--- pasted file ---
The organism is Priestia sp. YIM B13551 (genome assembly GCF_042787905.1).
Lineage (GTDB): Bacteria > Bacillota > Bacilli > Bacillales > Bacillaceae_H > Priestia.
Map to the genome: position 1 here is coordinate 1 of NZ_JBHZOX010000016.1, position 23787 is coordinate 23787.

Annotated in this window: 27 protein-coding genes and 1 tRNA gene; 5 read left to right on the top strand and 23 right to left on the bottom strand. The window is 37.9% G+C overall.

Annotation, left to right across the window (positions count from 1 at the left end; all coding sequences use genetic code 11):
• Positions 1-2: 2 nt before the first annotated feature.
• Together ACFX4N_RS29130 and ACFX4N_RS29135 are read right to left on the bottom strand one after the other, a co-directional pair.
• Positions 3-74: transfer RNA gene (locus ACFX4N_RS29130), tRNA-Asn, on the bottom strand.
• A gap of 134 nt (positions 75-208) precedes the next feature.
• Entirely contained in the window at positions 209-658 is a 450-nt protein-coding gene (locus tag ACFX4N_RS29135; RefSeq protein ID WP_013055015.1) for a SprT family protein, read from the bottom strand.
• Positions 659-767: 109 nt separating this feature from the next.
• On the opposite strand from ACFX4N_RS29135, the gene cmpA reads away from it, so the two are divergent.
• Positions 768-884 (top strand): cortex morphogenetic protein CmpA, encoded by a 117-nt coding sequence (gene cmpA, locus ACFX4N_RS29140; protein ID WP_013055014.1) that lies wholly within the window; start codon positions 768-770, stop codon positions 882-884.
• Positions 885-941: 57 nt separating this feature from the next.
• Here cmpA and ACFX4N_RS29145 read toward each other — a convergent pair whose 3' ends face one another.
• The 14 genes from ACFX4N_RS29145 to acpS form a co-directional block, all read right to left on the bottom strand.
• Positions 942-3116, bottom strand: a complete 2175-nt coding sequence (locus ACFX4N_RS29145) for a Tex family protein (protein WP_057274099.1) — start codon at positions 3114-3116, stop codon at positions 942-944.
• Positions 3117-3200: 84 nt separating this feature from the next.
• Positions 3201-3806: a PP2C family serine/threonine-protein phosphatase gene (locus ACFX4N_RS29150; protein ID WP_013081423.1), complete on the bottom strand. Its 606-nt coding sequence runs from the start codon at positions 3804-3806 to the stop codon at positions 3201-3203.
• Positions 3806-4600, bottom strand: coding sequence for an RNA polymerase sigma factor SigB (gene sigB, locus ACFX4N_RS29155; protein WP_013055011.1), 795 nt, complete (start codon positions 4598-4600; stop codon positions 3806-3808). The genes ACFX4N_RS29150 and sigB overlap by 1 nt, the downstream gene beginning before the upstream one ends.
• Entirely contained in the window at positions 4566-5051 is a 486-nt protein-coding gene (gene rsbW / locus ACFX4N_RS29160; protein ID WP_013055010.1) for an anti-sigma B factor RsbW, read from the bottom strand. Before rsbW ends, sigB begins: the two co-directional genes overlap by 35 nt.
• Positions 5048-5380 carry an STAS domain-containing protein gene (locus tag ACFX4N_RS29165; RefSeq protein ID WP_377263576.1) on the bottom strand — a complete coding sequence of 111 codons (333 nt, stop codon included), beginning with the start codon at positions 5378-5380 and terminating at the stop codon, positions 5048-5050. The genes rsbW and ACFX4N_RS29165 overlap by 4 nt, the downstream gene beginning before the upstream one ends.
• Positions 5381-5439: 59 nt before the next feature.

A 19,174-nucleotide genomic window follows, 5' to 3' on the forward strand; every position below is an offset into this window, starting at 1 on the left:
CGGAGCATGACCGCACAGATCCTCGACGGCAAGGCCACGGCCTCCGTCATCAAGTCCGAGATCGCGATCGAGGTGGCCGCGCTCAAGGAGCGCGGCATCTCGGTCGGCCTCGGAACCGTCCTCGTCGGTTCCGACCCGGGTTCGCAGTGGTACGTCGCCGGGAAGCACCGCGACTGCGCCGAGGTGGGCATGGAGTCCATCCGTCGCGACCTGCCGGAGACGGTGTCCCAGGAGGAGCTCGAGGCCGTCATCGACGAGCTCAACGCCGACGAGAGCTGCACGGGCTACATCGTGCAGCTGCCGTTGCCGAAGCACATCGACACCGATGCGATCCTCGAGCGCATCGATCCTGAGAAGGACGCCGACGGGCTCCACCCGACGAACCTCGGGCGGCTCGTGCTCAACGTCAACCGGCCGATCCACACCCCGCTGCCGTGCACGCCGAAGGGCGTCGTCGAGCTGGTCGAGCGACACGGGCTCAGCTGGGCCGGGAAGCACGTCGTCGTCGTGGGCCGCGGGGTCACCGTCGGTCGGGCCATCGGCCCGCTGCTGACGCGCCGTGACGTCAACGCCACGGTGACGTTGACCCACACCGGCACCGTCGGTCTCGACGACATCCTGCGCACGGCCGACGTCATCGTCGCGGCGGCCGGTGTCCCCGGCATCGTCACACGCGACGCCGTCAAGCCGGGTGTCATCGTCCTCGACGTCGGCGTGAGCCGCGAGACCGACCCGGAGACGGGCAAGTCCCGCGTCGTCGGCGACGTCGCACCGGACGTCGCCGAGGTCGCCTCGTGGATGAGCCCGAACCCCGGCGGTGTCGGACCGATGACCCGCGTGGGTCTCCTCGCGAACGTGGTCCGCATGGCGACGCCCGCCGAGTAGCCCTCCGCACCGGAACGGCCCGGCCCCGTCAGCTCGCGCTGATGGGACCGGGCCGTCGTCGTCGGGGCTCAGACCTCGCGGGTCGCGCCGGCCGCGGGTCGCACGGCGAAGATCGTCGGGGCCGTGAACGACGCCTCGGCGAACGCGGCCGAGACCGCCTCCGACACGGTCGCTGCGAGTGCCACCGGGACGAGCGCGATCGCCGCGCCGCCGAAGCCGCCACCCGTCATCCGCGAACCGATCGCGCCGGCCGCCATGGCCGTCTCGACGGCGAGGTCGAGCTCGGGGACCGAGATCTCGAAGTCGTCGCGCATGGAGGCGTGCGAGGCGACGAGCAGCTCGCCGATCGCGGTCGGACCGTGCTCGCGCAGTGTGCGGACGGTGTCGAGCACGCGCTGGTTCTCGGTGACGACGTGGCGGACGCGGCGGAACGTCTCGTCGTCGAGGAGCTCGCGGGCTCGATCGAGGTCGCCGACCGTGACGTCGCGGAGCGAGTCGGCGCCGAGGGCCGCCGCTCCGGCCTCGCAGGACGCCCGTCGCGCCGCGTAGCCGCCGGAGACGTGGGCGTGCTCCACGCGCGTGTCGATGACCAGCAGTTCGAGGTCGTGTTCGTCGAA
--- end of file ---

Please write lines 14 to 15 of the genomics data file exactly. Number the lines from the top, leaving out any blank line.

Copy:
• Positions 885-941: 57 nt separating this feature from the next.
• Here cmpA and ACFX4N_RS29145 read toward each other — a convergent pair whose 3' ends face one another.